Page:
The lyrics to the song, “Hokey Pokey,” came to mind last Saturday during the 1880 Train’s employee orientation. Not because we were having a sing-a-long but because we were learning some important information. Information that is used every day to keep employees and passengers safe around trains.
1880 Train guru Scott Harlan went over the various arm/hand signals that railroad employees use to alert each other about train movements. For example, if a conductor holds his/her hand at arm’s length above their head, it means “move forward.” If they move their hand and forearm in a circle towards the top of their head at shoulder height, that means “come towards them.” Raising and lowering arms extended horizontally in a rocking motion means to “slow down.” My personal favorite is the universal sign for “STOP,” which entails swinging both arms side to side in front of you . . . (and you might want to swing them frantically at this point. Just saying).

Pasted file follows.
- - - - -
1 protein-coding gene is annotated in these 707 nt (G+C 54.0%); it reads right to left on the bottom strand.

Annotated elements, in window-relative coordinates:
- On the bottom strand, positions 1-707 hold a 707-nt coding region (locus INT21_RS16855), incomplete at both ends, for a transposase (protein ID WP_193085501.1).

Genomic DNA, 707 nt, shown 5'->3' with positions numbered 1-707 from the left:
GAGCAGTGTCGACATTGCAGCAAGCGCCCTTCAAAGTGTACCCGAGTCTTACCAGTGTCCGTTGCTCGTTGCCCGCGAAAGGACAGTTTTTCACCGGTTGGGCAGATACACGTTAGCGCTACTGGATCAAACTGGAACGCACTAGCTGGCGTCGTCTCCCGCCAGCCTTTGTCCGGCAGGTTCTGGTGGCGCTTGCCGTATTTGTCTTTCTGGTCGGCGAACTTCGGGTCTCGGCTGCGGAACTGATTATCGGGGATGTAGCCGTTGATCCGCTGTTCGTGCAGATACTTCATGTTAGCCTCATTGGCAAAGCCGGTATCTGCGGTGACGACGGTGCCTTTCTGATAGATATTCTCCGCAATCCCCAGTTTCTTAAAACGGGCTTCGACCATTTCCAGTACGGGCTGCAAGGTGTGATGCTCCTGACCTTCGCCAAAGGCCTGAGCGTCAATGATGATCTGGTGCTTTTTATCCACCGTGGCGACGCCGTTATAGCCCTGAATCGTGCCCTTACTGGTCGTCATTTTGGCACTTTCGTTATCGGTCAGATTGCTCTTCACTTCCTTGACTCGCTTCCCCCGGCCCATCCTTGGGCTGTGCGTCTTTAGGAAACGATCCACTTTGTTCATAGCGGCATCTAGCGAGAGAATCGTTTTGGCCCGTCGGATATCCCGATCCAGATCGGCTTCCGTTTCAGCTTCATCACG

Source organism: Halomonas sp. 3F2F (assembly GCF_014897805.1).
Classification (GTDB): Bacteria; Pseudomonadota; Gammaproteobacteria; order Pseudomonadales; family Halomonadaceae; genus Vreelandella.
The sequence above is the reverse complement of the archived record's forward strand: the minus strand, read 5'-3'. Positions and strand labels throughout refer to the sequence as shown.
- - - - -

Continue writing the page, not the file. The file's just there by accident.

I then imagined him pointing his fingers in the air and singing, “do the hokey pokey and you turn yourself around.” Maybe he does. At the end of the day.
It made me think how very important everyone’s job is at the train . . . not only in making sure that a quality train experience is had by all but that it’s done in a safe environment.
In fact, safety and education is so important to the 1880 Train, that the railroad is holding Engine House Tours, Steam Seminars and the Prairies to Peaks Iron Horse Rail Summer Camp this summer. If you want to learn about trains and safety, I suggest you go. And I promise they won’t make you do the “Hokey Pokey.”
Written by Debbie Ketel, the new 1880 Train blogger. By night, on weekends and between kids’ events, I convey the vision of the 1880 Train to YOU. (I’m also learning about trains.) Join the blog and take part in my journey!